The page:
The U.S. Centers for Medicare & Medicaid Services (CMS) has issued new 1135 waivers that temporarily release hospices from having to comply with certain requirements related to training. The agency also indicated that for the time being hospices cannot bill CMS for telehealth visits or include those visits on their cost reports.
For the duration of the COVID-19 national emergency declaration, hospices are exempt from requiring a registered nurse or other skilled professional to make an annual, onsite supervisory visit for each aide. As with all 1135 waivers, hospices will have to resume compliance with these rules after the federal disaster declaration expires.
CMS is also modifying the requirement mandating that hospice annually assess the skills and competence of all individuals furnishing care, and to provide in-service training and education programs where required.
“We are postponing the deadline for completing this requirement throughout the COVID-19 [public health emergency (PHE)] until the end of the first full quarter after the declaration of the PHE concludes. This does not alter the minimum personnel requirements,” the agency indicated in a statement.
CMS is also permitting hospices to narrow the scope of their required Quality Assurance and Performance Improvement (QAPI) programs to focus on infection control and adverse events.
The agency indicated that it would allow clinicians to use telehealth to fulfill many face-to-face visit requirements for clinicians to see their patients in inpatient rehabilitation facilities, hospice and home health. During the pandemic, individuals can use commonly available interactive apps with audio and video capabilities to visit with their clinician.
CMS in recent weeks has announced a series of new flexibilities that allow hospices to perform more functions via telehealth than were previously allowed. The recent $2.2 trillion CARES Act stimulus package, designed to help the economy and essential industries weather the impact of the pandemic, also contains provisions related to hospice telehealth, including permitting practitioners to recertify patients via telemedicine appointments rather than face-to-face encounters. These waivers are temporary for the duration of the COVID-19 national emergency.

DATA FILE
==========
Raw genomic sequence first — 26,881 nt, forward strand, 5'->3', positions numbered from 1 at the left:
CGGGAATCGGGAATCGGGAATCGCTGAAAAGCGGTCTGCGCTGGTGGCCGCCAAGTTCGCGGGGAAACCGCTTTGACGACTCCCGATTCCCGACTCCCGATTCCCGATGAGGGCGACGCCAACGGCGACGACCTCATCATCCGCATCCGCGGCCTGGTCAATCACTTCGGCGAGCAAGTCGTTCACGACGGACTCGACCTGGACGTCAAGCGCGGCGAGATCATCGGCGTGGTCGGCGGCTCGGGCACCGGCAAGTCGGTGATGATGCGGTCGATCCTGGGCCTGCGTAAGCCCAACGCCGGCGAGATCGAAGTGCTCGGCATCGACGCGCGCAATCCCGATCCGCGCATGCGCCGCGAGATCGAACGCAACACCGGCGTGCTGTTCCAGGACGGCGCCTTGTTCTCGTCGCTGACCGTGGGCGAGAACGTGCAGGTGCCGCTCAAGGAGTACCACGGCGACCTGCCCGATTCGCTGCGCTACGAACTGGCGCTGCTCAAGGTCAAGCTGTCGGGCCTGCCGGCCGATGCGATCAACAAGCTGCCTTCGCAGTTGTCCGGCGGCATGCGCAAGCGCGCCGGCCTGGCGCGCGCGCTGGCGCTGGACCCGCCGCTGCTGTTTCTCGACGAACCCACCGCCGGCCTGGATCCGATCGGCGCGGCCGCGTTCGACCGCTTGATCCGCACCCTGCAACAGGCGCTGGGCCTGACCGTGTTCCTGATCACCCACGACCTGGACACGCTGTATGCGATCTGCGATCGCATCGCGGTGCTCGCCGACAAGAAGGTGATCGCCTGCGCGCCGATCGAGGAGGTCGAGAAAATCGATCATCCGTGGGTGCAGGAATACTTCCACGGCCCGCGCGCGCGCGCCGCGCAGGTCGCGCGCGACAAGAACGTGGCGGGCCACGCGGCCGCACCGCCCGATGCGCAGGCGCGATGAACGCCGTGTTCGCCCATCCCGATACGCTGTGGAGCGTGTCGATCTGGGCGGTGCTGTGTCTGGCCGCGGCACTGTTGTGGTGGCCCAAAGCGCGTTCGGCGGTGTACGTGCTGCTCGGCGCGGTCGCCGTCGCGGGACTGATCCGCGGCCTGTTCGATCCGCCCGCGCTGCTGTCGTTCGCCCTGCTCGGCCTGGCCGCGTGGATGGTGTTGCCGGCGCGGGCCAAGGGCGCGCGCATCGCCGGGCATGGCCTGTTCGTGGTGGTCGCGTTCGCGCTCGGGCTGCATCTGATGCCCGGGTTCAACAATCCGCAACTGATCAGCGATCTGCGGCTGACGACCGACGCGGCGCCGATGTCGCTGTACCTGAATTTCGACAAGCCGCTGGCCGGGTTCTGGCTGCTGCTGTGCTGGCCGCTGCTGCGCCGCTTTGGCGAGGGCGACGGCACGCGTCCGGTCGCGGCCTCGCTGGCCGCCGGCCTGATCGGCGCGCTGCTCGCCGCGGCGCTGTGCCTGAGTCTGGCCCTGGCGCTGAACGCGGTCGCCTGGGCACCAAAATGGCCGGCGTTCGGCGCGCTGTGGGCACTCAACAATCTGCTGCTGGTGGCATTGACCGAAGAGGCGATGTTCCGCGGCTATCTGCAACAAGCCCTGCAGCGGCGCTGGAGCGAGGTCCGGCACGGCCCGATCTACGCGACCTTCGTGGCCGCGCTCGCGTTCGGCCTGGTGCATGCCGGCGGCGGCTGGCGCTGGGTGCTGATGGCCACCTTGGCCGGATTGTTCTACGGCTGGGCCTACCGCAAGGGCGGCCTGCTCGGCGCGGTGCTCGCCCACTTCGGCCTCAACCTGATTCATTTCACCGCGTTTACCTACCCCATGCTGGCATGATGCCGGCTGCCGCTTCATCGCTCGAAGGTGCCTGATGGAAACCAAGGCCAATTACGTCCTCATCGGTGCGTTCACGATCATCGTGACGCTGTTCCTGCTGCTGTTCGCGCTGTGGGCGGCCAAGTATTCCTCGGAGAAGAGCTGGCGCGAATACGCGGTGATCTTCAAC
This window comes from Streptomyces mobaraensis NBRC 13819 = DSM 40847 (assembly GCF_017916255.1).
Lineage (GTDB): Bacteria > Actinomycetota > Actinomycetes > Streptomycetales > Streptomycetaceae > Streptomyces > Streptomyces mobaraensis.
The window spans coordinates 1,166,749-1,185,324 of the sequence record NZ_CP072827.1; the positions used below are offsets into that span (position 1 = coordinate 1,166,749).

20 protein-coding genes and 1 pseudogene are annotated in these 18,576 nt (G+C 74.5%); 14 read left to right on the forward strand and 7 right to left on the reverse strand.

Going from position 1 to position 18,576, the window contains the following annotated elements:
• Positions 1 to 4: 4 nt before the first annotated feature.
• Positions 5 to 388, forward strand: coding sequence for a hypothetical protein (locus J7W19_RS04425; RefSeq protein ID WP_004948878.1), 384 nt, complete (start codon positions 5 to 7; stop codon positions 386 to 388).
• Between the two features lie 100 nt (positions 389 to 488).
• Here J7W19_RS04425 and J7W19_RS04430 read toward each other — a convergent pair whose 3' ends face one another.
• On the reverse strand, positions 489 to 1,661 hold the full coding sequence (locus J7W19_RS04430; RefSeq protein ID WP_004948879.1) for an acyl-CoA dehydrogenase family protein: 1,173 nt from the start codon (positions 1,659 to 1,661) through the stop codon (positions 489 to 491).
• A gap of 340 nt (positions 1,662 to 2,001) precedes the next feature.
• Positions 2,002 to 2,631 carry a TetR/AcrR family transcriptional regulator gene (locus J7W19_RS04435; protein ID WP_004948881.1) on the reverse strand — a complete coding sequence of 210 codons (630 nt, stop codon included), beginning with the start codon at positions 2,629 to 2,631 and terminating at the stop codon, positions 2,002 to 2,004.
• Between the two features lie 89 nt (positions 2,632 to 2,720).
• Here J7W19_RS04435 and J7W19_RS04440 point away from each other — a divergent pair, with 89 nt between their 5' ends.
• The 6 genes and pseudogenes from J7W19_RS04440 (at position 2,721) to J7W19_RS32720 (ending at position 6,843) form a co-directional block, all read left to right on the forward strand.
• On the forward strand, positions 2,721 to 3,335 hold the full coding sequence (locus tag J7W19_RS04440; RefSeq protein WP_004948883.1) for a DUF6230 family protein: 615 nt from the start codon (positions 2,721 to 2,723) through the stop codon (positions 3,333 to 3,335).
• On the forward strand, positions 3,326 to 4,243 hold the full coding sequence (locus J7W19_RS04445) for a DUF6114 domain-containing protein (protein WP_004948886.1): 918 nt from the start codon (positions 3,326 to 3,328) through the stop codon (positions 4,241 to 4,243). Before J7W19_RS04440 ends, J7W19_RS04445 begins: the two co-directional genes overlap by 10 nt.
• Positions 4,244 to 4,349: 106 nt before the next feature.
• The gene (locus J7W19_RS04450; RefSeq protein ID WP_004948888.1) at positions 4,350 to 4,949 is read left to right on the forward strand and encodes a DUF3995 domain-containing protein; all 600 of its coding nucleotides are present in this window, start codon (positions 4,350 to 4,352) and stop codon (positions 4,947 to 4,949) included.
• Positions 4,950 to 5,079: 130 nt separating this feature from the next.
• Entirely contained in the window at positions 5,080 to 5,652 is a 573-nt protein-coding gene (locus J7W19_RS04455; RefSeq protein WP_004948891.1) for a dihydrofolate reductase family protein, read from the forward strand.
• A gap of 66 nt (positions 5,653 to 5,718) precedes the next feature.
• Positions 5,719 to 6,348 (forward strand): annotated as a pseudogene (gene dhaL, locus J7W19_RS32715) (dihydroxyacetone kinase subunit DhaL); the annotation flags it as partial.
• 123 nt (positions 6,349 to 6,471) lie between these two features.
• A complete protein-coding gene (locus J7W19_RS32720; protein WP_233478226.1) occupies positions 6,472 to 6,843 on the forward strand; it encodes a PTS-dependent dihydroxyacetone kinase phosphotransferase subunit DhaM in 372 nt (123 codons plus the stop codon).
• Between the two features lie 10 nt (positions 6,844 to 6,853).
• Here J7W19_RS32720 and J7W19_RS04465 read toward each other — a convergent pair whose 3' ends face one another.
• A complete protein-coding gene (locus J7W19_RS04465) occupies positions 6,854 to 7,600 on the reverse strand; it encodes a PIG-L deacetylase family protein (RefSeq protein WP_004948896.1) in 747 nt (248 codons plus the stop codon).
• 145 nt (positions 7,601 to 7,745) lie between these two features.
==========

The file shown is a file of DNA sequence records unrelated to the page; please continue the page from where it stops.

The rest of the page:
However, the agency to date has not allowed hospices to bill for these telehealth services, or to include these virtual visits on their cost reports. The lack of cost reporting could have a larger impact, as CMS uses the reports to calculate hospice per diem payment rates. While internal discussions with stakeholders are ongoing, to date this has not changed.
“Hospices can deliver services to a Medicare patient receiving routine home care through telecommunications technology (e.g., remote patient monitoring; telephone calls (audio only and TTY); and 2-way audio-video technology), if it is feasible and appropriate to do so,” a CMS spokesperson told Hospice News in an email. “Face-to-face encounters for purposes of patient recertification for the Medicare hospice benefit can now be conducted via telehealth (i.e., 2-way audio-video telecommunications technology that allows for real-time interaction between the hospice physician/hospice nurse practitioner and the patient). The waivers and rule changes announced April 29 did not address hospice further.”